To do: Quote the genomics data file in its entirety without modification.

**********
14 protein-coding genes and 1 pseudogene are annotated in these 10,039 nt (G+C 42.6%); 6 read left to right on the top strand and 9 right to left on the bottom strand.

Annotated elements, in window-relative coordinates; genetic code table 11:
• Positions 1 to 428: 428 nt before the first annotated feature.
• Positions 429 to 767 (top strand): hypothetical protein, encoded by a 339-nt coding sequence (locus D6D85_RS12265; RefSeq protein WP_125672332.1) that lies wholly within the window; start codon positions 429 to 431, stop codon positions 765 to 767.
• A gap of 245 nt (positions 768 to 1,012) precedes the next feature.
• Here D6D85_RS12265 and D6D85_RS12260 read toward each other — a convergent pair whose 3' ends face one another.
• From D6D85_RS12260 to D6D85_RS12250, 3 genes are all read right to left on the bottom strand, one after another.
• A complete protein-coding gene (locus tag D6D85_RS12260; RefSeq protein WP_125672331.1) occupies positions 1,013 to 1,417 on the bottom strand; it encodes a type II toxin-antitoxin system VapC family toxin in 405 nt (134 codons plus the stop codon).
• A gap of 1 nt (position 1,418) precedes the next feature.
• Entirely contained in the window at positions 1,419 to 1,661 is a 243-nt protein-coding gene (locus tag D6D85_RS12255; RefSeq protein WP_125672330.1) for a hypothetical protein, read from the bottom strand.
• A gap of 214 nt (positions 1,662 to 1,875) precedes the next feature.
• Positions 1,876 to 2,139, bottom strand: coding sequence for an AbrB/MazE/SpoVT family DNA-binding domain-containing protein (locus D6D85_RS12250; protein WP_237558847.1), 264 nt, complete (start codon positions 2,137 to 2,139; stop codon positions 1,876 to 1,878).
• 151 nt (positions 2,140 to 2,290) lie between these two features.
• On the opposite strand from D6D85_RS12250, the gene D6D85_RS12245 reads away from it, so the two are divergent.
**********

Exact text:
14 protein-coding genes and 1 pseudogene are annotated in these 10,039 nt (G+C 42.6%); 6 read left to right on the top strand and 9 right to left on the bottom strand.

Annotated elements, in window-relative coordinates; genetic code table 11:
• Positions 1 to 428: 428 nt before the first annotated feature.
• Positions 429 to 767 (top strand): hypothetical protein, encoded by a 339-nt coding sequence (locus D6D85_RS12265; RefSeq protein WP_125672332.1) that lies wholly within the window; start codon positions 429 to 431, stop codon positions 765 to 767.
• A gap of 245 nt (positions 768 to 1,012) precedes the next feature.
• Here D6D85_RS12265 and D6D85_RS12260 read toward each other — a convergent pair whose 3' ends face one another.
• From D6D85_RS12260 to D6D85_RS12250, 3 genes are all read right to left on the bottom strand, one after another.
• A complete protein-coding gene (locus tag D6D85_RS12260; RefSeq protein WP_125672331.1) occupies positions 1,013 to 1,417 on the bottom strand; it encodes a type II toxin-antitoxin system VapC family toxin in 405 nt (134 codons plus the stop codon).
• A gap of 1 nt (position 1,418) precedes the next feature.
• Entirely contained in the window at positions 1,419 to 1,661 is a 243-nt protein-coding gene (locus tag D6D85_RS12255; RefSeq protein WP_125672330.1) for a hypothetical protein, read from the bottom strand.
• A gap of 214 nt (positions 1,662 to 1,875) precedes the next feature.
• Positions 1,876 to 2,139, bottom strand: coding sequence for an AbrB/MazE/SpoVT family DNA-binding domain-containing protein (locus D6D85_RS12250; protein WP_237558847.1), 264 nt, complete (start codon positions 2,137 to 2,139; stop codon positions 1,876 to 1,878).
• 151 nt (positions 2,140 to 2,290) lie between these two features.
• On the opposite strand from D6D85_RS12250, the gene D6D85_RS12245 reads away from it, so the two are divergent.